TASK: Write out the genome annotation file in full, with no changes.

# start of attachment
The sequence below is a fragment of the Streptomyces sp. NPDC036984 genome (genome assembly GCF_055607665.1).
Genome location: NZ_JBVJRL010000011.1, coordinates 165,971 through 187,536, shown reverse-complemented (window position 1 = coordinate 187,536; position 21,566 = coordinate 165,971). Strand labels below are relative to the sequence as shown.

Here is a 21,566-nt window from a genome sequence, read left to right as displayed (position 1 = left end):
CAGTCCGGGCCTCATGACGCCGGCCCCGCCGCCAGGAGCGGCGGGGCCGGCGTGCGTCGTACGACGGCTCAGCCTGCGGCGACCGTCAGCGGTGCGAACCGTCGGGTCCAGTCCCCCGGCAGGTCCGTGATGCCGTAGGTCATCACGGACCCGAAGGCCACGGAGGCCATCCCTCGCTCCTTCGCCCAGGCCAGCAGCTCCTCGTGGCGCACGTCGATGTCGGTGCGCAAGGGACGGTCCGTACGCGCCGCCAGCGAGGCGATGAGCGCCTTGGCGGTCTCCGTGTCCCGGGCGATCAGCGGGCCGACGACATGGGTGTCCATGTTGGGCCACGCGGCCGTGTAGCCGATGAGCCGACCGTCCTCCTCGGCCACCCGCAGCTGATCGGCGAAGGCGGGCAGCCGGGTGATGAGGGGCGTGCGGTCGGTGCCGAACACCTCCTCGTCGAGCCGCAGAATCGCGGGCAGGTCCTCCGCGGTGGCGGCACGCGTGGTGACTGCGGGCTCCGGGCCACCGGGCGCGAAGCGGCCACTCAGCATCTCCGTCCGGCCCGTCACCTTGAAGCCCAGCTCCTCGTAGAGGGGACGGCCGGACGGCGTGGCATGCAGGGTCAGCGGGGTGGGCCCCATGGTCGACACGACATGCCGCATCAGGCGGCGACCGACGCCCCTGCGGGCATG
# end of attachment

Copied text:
The sequence below is a fragment of the Streptomyces sp. NPDC036984 genome (genome assembly GCF_055607665.1).
Genome location: NZ_JBVJRL010000011.1, coordinates 165,971 through 187,536, shown reverse-complemented (window position 1 = coordinate 187,536; position 21,566 = coordinate 165,971). Strand labels below are relative to the sequence as shown.

Here is a 21,566-nt window from a genome sequence, read left to right as displayed (position 1 = left end):
CAGTCCGGGCCTCATGACGCCGGCCCCGCCGCCAGGAGCGGCGGGGCCGGCGTGCGTCGTACGACGGCTCAGCCTGCGGCGACCGTCAGCGGTGCGAACCGTCGGGTCCAGTCCCCCGGCAGGTCCGTGATGCCGTAGGTCATCACGGACCCGAAGGCCACGGAGGCCATCCCTCGCTCCTTCGCCCAGGCCAGCAGCTCCTCGTGGCGCACGTCGATGTCGGTGCGCAAGGGACGGTCCGTACGCGCCGCCAGCGAGGCGATGAGCGCCTTGGCGGTCTCCGTGTCCCGGGCGATCAGCGGGCCGACGACATGGGTGTCCATGTTGGGCCACGCGGCCGTGTAGCCGATGAGCCGACCGTCCTCCTCGGCCACCCGCAGCTGATCGGCGAAGGCGGGCAGCCGGGTGATGAGGGGCGTGCGGTCGGTGCCGAACACCTCCTCGTCGAGCCGCAGAATCGCGGGCAGGTCCTCCGCGGTGGCGGCACGCGTGGTGACTGCGGGCTCCGGGCCACCGGGCGCGAAGCGGCCACTCAGCATCTCCGTCCGGCCCGTCACCTTGAAGCCCAGCTCCTCGTAGAGGGGACGGCCGGACGGCGTGGCATGCAGGGTCAGCGGGGTGGGCCCCATGGTCGACACGACATGCCGCATCAGGCGGCGACCGACGCCCCTGCGGGCATG